As my eyes swept over the broken glass, my thoughts jumped to the memory of another night, when I had come home to find her lying on the floor with blood trickling down her forehead. She must have fallen, hitting her head against the dresser on the way down, but I hadn’t been there to witness it. Now it seemed less a question of if, but of when I would have to mourn her death. In truth, she was already gone—all that remained was an empty and devastated shell of what she used to be.
I had given her my everything. I sat and talked with her for hour after hour, even when I doubted her ability to remember the conversation. I held her as she cried, telling me how sorry she was and how much she hated herself. I swallowed my fear and confusion and pain in order to encourage her with words of hope and forgiveness. I had tried to be the kind of daughter that any parent would be proud to have and to love my mother patiently, no matter how many times it was thrown back at me in shriveled and disfigured form. I thought that if I could only be everything she needed, she would overcome this addiction and we would come out on the other side. Instead I realized that I would never be enough. Though I tried to believe her when she said she loved me, her actions made me feel that I was worth less than an eleven dollar bottle of alcohol.
Of course, I continue to pray for the healing of my mother. If it doesn’t happen in this life, it will happen after she is resurrected.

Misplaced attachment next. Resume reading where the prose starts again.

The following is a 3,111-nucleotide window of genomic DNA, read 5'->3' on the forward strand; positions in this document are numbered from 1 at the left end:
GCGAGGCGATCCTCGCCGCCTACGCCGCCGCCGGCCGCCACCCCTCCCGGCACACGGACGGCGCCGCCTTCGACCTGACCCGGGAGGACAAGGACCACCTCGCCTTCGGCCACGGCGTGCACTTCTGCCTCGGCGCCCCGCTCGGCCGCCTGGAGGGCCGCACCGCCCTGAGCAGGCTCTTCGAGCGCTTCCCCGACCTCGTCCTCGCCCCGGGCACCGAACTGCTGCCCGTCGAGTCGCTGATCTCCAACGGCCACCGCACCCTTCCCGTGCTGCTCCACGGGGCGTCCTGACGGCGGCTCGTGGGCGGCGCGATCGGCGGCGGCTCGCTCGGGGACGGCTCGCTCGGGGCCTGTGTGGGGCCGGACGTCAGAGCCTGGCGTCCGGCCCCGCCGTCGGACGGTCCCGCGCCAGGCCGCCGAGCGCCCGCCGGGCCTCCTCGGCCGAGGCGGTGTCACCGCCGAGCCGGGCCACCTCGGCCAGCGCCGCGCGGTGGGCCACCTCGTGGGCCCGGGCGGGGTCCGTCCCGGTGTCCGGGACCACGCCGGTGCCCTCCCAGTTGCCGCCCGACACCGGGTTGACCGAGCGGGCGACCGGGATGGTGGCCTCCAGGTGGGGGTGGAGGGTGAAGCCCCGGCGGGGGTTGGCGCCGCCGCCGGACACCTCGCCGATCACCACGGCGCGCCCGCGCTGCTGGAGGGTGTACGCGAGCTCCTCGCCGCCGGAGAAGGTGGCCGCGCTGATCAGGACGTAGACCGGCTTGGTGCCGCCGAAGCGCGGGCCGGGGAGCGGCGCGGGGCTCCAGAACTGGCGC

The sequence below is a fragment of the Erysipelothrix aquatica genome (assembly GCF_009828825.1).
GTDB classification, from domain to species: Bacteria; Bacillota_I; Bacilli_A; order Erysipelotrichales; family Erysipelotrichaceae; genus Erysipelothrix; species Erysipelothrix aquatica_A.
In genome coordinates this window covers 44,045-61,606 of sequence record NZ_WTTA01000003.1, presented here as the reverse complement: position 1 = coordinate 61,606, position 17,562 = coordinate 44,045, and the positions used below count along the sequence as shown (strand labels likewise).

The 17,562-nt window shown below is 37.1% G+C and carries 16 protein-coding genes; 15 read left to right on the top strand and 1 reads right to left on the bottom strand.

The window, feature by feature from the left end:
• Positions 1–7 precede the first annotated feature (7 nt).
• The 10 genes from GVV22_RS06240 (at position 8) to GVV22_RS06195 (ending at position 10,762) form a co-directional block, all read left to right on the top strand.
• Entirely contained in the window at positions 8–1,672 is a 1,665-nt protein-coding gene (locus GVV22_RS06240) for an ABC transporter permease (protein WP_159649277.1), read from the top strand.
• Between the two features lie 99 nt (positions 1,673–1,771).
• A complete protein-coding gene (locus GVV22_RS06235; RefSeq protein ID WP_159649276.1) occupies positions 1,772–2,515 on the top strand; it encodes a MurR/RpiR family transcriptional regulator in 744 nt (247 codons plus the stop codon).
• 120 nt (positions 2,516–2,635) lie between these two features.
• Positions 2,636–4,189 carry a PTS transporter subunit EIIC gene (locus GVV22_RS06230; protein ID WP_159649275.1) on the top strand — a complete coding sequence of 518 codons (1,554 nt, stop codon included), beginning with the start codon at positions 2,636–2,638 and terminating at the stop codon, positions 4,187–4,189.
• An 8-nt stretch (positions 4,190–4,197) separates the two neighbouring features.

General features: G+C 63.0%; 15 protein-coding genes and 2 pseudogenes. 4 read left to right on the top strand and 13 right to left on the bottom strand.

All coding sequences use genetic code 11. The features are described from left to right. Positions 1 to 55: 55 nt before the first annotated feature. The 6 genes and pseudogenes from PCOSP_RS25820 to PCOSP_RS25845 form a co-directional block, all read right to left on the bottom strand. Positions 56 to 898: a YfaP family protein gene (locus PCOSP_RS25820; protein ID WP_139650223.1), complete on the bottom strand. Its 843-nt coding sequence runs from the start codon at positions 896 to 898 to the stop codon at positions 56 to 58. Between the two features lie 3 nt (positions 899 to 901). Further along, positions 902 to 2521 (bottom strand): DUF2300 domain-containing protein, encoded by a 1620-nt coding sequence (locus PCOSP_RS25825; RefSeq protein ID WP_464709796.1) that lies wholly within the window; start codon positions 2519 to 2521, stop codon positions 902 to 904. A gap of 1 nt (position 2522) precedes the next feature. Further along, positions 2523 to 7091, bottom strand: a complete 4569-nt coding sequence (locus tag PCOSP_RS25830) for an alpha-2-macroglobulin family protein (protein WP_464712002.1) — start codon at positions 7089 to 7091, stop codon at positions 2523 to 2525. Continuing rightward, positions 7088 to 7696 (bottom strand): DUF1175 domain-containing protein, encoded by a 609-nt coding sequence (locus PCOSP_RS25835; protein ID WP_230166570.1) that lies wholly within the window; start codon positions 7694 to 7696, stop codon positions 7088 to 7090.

Though the impact of these memories still plays vividly in my mind, God has patiently shown me that His love is strong enough to heal any of the wounds a human being may inflict upon us. I am still learning to accept the kind of love that He offers, but I am reminded of Paul’s comforting words in Romans 8:38: “For I am persuaded that neither death nor life, nor angels nor principalities nor powers, nor things present nor things to come, nor height nor depth, nor any other created thing, shall be able to separate us from the love of God which is in Christ Jesus our Lord.”
The struggles of my family life have taught me to put God first, above all else. Some may have trouble understanding Luke 14:26, which says, “If anyone comes to Me and does not hate his father and mother, wife and children, brothers and sisters, yes, and his own life also, he cannot be My disciple.” But the truth is that Christ needs faithful servants who love him more than they love any physical thing or person. I love my family and I strive to honor and support them in every way I can, but obeying God is my greatest priority. I have seen how easily life spirals out of control when we focus too much on the sin and sorrows around us.
As I reflect on the moments that have shaped my life, I hope and pray daily for God to give me the humility and strength to make better decisions than those before me have made. I know that “it is not in man who walks to direct his own steps” (Jeremiah 10:23), but as long as I continue striving to submit to His will, He will grant my desires for a loving marriage and happy, stable family (Psalm 37:4).
I also look forward to the day when we will no longer have to choose between our loved ones and God. Jeremiah related what God said about the future time when Christ will be ruling the earth: “No more shall every man teach his neighbor, and every man his brother, saying, ‘Know the LORD,’ for they shall all know Me, from the least of them to the greatest of them, says the LORD” (Jeremiah 31:34).